Delta Air Lines Inc. is scheduled to be listed among the stocks in the Standard & Poor's 500 index next week, a sign of the airline's turnaround since it filed for bankruptcy protection eight years ago.
Delta Air Lines Inc. is scheduled to be listed among the stocks in the Standard & Poor’s 500 index next week, a sign of the airline’s turnaround since it filed for bankruptcy protection eight years ago.
The S&P index is made up of 500 large U.S. companies whose shares trade on either the New York Stock Exchange or the Nasdaq Stock Market. Companies can benefit from being in the index because investment funds that track the index must buy their stock.
Atlanta-based Delta, the world’s second-biggest airline by passenger traffic behind United, will join the index after trading ends Tuesday. It will replace BMC Software Inc., which is being bought by Bain Capital.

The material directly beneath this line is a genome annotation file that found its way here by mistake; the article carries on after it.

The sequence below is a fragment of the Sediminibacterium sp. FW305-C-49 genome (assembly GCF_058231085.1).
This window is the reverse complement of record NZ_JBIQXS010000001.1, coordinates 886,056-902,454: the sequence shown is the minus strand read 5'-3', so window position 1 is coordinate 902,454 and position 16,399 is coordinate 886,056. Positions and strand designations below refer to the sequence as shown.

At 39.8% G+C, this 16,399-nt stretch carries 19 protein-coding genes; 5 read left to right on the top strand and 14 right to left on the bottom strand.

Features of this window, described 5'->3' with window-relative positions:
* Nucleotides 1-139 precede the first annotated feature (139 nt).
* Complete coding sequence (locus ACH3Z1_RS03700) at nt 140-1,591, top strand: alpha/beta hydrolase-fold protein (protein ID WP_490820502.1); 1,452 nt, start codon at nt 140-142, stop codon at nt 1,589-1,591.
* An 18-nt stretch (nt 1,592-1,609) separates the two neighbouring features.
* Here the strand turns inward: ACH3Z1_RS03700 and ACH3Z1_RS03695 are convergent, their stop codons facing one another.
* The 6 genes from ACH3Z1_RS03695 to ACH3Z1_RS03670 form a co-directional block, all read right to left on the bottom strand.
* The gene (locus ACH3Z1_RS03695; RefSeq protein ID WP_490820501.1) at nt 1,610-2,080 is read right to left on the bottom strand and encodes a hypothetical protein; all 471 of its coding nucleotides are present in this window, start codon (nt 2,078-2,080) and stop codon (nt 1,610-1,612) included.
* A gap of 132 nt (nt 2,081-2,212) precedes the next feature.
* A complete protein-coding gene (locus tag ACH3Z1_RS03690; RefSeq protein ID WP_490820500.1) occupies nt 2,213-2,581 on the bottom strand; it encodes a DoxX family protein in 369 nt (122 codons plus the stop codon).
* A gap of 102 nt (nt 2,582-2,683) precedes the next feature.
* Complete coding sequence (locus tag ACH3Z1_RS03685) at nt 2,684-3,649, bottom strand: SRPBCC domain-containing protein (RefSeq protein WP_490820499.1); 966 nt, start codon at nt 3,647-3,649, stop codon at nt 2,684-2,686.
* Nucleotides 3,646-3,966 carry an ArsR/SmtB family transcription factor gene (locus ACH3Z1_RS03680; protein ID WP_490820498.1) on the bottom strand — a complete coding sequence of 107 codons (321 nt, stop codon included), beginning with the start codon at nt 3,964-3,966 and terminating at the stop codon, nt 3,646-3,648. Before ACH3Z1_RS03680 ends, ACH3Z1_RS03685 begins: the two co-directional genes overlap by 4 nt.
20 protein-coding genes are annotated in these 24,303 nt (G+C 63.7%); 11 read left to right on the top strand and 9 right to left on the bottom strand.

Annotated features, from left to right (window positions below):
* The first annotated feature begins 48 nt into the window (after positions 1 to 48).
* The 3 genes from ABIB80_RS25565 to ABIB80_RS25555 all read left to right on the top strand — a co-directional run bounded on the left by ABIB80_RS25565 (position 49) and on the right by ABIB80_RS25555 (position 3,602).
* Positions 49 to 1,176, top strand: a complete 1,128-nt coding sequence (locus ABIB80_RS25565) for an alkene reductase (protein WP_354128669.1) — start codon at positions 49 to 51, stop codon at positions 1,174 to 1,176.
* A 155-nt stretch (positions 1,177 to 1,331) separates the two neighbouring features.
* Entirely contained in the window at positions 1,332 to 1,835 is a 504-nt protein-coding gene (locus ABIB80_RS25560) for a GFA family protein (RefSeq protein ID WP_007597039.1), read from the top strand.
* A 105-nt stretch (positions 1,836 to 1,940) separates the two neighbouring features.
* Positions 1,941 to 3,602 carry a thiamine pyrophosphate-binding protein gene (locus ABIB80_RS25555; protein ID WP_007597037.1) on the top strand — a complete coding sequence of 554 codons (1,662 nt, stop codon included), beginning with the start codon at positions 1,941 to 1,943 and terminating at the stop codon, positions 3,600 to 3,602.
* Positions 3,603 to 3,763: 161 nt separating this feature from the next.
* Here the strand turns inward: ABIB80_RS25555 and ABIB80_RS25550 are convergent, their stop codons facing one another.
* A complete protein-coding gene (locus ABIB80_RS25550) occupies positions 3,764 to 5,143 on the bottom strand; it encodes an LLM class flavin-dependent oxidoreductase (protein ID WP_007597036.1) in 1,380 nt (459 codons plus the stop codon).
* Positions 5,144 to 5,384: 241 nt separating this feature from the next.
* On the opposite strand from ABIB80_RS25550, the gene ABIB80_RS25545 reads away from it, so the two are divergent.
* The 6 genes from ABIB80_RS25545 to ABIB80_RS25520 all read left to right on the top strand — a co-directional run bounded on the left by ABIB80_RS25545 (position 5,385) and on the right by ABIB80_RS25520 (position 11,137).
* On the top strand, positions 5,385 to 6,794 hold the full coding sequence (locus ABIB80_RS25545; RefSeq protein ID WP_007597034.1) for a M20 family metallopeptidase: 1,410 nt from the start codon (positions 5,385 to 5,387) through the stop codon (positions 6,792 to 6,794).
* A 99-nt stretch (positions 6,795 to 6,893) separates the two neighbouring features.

Southwest Airlines Co. is the only carrier now in the S&P index.
- Seattle police officer faces firing over arrest of man carrying a golf club
- Man killed by escort had axes, shovel, bleach; may be linked to missing women
- Seattle-area home prices hit wall in May
- Alaska Airlines has 72-hour sale on fall travel to Hawaii
- Boy Scouts OK gay leaders; Mormon church may quit
Most Read Stories
Delta cut costs in a 2005-2007 bankruptcy reorganization, then grew by acquiring Northwest Airlines in 2008. It’s reduced debt and posted profits for three straight years, and its shares have gained 68 percent this year. Delta’s stock market value is nearly $17 billion.
The airline announced in May that it would resume issuing a quarterly dividend of 6 cents a share, due to be paid Tuesday. It last paid a dividend in 2003. The airline also plans to buy back $500 million of its own shares by mid-2016.
Jamie Baker, an analyst for J.P. Morgan, said Delta’s listing in the S&P 500 index could increase demand for the company’s stock, which he rates “neutral.”